Timed match

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Timed match

Timed match is literally a “time-limited match”, that is, a game in which the start and end times are clearly marked.

Cricket matches can last for several hours or several days, which brings this sport closer to yachting, sailing, rally and some types of racing. As a rule, test matches and first-class matches last from three to five days, which means that players spend at least six hours on the field every day.

Timed matches, which are held in the format of limited overs, as well as List A competition matches, take from six hours or more but never last longer than a day. As for the T20, 100-ball, and T10 games’ duration ranges from 90 minutes to three hours.

The main reason for this spread is that different formats of cricket imply different restrictions on the number of innings or days during which one innings can last. That is why a number of special rules have been developed that establish lunch and tea breaks, as well as stipulate the mandatory conditions for the start of the game and its end:

  • Laws 11 (Breaks);
  • Laws 12 (Start of the game and its termination).

Cricket matches are held only in dry weather and in good lighting since the ball can accelerate to 130 km/h and above; therefore, the bowler should see it well. That is why matches are often interrupted with the beginning of rain or the onset of dusk. Nowadays, some test matches are held under floodlights (the first game with powerful artificial lighting took place in November 2015 and was a success, so it was decided to include day-night games in the lists of planned matches).

Since cricket matches are held in an open space (the only exception is the indoor Marvel Stadium in Australia), the main part of the competitions in England, New Zealand, Australia, South Africa and Zimbabwe falls in the summer. In the West Indies, India, Pakistan, Sri Lanka and Bangladesh, by contrast, cricket is played mostly in winter. In addition, in these countries, matches start earlier (9: 30), so, as a rule, the game can end by dusk.

A timed match starts when the referee commands “Play” (the same signal is used to resume the game after a pause or break). At the end of the match, he says “Time”, removing the stumps from the wickets. After this command, the appeals of the submitting party are not accepted.

Timed match ends in three cases:

  1. A clear result is established: one of the teams won, or the batters lost all the wickets with an equal score;
  2. The last of the minimum number of overs scheduled for the last hour has been completed, and the agreed game time has expired;
  3. Players left the field due to adverse weather conditions or poor lighting (as well as in a number of emergency cases).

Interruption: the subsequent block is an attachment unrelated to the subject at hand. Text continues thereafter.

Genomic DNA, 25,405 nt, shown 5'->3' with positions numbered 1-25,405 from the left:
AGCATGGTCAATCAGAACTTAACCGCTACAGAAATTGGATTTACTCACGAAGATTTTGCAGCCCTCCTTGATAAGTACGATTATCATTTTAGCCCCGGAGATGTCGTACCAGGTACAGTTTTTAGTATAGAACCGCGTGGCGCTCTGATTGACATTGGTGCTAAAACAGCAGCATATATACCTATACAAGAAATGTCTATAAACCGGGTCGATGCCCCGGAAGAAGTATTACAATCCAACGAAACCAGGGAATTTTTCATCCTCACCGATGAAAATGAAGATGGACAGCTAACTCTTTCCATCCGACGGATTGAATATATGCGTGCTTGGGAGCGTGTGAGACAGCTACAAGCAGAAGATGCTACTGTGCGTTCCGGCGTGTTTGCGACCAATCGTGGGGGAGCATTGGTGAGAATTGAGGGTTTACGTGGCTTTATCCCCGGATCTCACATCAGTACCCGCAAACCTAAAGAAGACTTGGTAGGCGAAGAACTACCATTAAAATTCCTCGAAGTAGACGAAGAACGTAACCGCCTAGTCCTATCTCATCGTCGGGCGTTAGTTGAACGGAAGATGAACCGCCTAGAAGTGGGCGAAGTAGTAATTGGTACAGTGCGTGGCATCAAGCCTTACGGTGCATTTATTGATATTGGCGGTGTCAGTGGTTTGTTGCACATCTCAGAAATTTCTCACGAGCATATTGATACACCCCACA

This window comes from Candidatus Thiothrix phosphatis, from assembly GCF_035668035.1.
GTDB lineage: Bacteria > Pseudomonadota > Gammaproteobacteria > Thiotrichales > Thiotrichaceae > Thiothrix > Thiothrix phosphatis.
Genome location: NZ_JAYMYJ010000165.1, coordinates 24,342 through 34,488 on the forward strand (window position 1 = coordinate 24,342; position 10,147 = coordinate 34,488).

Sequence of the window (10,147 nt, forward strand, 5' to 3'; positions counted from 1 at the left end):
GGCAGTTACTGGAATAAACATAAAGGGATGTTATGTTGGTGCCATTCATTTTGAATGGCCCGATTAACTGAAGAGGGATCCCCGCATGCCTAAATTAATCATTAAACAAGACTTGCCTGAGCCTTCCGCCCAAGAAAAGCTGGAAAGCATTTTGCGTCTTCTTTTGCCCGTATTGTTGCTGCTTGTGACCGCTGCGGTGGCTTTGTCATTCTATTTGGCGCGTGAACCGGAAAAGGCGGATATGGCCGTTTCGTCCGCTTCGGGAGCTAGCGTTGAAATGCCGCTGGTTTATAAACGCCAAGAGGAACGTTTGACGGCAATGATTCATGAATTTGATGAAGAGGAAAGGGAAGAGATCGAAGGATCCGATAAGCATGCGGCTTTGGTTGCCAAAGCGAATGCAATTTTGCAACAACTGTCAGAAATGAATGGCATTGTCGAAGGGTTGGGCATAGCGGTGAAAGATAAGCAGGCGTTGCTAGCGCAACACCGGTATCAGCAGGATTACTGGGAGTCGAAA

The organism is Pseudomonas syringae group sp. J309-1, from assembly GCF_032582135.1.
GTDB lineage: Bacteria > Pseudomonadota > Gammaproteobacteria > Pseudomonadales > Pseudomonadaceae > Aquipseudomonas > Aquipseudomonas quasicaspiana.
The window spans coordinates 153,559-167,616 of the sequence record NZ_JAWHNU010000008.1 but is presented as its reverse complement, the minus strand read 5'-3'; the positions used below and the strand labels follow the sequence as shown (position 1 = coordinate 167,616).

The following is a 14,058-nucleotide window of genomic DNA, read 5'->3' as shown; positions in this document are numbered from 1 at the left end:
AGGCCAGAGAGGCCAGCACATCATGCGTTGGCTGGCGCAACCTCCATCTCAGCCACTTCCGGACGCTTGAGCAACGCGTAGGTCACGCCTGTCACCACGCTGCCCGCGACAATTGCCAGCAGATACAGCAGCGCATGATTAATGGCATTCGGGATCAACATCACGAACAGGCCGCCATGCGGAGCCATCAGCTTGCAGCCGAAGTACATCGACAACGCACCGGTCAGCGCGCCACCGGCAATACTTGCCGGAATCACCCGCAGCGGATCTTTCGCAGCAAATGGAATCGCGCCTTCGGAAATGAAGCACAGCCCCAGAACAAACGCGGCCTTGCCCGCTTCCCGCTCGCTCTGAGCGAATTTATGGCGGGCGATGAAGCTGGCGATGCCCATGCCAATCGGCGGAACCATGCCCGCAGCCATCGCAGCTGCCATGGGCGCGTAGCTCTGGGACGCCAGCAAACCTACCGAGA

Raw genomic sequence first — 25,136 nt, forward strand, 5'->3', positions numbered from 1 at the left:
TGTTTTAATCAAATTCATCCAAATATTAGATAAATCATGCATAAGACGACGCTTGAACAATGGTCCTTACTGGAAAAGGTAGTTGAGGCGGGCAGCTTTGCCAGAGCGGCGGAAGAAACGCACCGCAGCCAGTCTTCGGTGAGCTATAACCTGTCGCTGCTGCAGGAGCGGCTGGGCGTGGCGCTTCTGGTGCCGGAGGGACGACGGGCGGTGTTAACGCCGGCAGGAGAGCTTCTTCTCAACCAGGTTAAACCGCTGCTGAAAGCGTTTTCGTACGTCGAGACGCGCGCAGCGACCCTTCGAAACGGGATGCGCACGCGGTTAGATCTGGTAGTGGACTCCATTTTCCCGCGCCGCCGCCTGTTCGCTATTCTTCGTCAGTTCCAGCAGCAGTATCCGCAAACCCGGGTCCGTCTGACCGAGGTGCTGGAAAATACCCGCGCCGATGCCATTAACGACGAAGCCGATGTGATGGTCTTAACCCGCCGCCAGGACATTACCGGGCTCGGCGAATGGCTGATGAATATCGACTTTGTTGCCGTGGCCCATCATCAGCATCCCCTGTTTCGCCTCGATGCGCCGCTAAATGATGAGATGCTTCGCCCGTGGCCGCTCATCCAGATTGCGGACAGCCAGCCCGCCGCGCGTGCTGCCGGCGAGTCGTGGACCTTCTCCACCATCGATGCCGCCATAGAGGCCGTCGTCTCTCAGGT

Another interesting term associated with a Timed match is Last hour. It starts 60 minutes before the scheduled end of the match and contains a certain number of overs (15 in test games and 20 in first-class games). Thus, its duration may exceed the established 60 minutes, but in the end, the Last hour prevents the match from being delayed.

In the standard six hours of playing time per day, at least 90 overs of six balls each are laid. In case of an unplanned break (for example, in case of heavy rain), the match time may be extended by an hour.

The rules provide for several types of pauses in Timed match:

  • Pause between game sessions (starts in the evening of one day and ends in the morning of the next);
  • Pause between innings (ten minutes);
  • Pause for eating (forty minutes);
  • Pause for drinking (twenty minutes).

Even before determining the batting side in a Timed match, the teams agree in advance on the timing of the game and the duration of the intervals. However, if nine wickets have been knocked out by the time of the tea break, it can be postponed until the end of the innings (for a maximum of 30 minutes). In addition, in one-day matches, a tea break may coincide with a pause between innings.

It happens that a pre-agreed pause is postponed due to the peculiarities of the match itself (for example, when one of the players goes to the record).

This is interesting: in day-night test matches, a pink ball is used instead of the traditional red one to improve visibility.

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Nisha Bhavani
Author: Nisha Bhavani Position: Cricket Expert

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